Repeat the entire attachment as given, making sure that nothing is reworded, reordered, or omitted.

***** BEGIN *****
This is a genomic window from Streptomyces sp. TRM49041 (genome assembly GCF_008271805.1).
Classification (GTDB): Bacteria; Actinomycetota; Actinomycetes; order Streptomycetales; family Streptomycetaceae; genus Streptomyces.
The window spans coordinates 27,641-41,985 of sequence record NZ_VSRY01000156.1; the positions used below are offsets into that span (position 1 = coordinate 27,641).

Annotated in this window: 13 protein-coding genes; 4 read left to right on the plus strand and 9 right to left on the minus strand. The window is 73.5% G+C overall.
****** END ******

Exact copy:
This is a genomic window from Streptomyces sp. TRM49041 (genome assembly GCF_008271805.1).
Classification (GTDB): Bacteria; Actinomycetota; Actinomycetes; order Streptomycetales; family Streptomycetaceae; genus Streptomyces.
The window spans coordinates 27,641-41,985 of sequence record NZ_VSRY01000156.1; the positions used below are offsets into that span (position 1 = coordinate 27,641).

Annotated in this window: 13 protein-coding genes; 4 read left to right on the plus strand and 9 right to left on the minus strand. The window is 73.5% G+C overall.